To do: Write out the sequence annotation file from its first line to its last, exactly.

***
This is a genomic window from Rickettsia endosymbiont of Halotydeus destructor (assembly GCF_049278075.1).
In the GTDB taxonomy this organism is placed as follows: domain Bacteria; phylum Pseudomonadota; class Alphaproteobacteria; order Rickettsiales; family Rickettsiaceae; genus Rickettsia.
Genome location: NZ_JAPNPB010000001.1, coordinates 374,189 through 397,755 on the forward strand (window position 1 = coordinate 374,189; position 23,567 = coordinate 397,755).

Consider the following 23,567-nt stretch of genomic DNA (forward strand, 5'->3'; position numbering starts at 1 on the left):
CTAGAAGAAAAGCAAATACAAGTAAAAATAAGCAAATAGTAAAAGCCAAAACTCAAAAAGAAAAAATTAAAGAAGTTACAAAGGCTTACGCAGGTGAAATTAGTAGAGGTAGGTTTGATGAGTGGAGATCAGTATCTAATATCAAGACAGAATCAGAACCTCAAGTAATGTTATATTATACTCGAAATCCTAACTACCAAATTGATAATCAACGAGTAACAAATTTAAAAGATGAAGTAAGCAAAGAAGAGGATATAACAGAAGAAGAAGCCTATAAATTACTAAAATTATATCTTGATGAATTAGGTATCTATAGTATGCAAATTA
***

This is a genomic window from Rickettsia endosymbiont of Halotydeus destructor (assembly GCF_049278075.1).
In the GTDB taxonomy this organism is placed as follows: domain Bacteria; phylum Pseudomonadota; class Alphaproteobacteria; order Rickettsiales; family Rickettsiaceae; genus Rickettsia.
Genome location: NZ_JAPNPB010000001.1, coordinates 374,189 through 397,755 on the forward strand (window position 1 = coordinate 374,189; position 23,567 = coordinate 397,755).

Consider the following 23,567-nt stretch of genomic DNA (forward strand, 5'->3'; position numbering starts at 1 on the left):
CTAGAAGAAAAGCAAATACAAGTAAAAATAAGCAAATAGTAAAAGCCAAAACTCAAAAAGAAAAAATTAAAGAAGTTACAAAGGCTTACGCAGGTGAAATTAGTAGAGGTAGGTTTGATGAGTGGAGATCAGTATCTAATATCAAGACAGAATCAGAACCTCAAGTAATGTTATATTATACTCGAAATCCTAACTACCAAATTGATAATCAACGAGTAACAAATTTAAAAGATGAAGTAAGCAAAGAAGAGGATATAACAGAAGAAGAAGCCTATAAATTACTAAAATTATATCTTGATGAATTAGGTATCTATAGTATGCAAATTA